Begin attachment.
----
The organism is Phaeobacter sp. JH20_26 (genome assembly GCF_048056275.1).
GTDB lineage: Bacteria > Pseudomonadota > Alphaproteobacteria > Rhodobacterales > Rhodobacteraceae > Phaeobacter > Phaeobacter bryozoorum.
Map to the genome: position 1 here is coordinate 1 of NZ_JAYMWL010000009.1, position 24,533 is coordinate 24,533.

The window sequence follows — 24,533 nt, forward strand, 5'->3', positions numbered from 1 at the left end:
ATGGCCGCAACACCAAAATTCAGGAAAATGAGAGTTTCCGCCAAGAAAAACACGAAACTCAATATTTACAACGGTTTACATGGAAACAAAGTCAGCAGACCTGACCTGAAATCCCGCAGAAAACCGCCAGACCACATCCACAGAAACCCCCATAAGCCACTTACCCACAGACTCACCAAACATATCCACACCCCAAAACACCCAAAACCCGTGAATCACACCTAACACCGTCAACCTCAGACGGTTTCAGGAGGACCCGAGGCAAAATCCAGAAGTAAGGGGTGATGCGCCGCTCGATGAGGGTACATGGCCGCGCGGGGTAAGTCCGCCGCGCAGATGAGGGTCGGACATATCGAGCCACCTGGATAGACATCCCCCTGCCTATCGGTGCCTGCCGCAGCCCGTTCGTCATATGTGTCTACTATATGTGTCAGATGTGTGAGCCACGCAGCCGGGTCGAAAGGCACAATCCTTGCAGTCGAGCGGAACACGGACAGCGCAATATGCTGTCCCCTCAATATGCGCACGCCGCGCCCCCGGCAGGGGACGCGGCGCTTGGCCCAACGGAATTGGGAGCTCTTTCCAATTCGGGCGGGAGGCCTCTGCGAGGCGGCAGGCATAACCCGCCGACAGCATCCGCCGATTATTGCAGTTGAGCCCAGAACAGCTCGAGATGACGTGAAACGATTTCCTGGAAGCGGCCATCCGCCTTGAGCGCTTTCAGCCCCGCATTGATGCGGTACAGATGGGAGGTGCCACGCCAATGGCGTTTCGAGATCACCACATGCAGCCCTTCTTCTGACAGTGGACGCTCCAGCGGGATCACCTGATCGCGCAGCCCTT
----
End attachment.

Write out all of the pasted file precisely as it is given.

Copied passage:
The organism is Phaeobacter sp. JH20_26 (genome assembly GCF_048056275.1).
GTDB lineage: Bacteria > Pseudomonadota > Alphaproteobacteria > Rhodobacterales > Rhodobacteraceae > Phaeobacter > Phaeobacter bryozoorum.
Map to the genome: position 1 here is coordinate 1 of NZ_JAYMWL010000009.1, position 24,533 is coordinate 24,533.

The window sequence follows — 24,533 nt, forward strand, 5'->3', positions numbered from 1 at the left end:
ATGGCCGCAACACCAAAATTCAGGAAAATGAGAGTTTCCGCCAAGAAAAACACGAAACTCAATATTTACAACGGTTTACATGGAAACAAAGTCAGCAGACCTGACCTGAAATCCCGCAGAAAACCGCCAGACCACATCCACAGAAACCCCCATAAGCCACTTACCCACAGACTCACCAAACATATCCACACCCCAAAACACCCAAAACCCGTGAATCACACCTAACACCGTCAACCTCAGACGGTTTCAGGAGGACCCGAGGCAAAATCCAGAAGTAAGGGGTGATGCGCCGCTCGATGAGGGTACATGGCCGCGCGGGGTAAGTCCGCCGCGCAGATGAGGGTCGGACATATCGAGCCACCTGGATAGACATCCCCCTGCCTATCGGTGCCTGCCGCAGCCCGTTCGTCATATGTGTCTACTATATGTGTCAGATGTGTGAGCCACGCAGCCGGGTCGAAAGGCACAATCCTTGCAGTCGAGCGGAACACGGACAGCGCAATATGCTGTCCCCTCAATATGCGCACGCCGCGCCCCCGGCAGGGGACGCGGCGCTTGGCCCAACGGAATTGGGAGCTCTTTCCAATTCGGGCGGGAGGCCTCTGCGAGGCGGCAGGCATAACCCGCCGACAGCATCCGCCGATTATTGCAGTTGAGCCCAGAACAGCTCGAGATGACGTGAAACGATTTCCTGGAAGCGGCCATCCGCCTTGAGCGCTTTCAGCCCCGCATTGATGCGGTACAGATGGGAGGTGCCACGCCAATGGCGTTTCGAGATCACCACATGCAGCCCTTCTTCTGACAGTGGACGCTCCAGCGGGATCACCTGATCGCGCAGCCCTT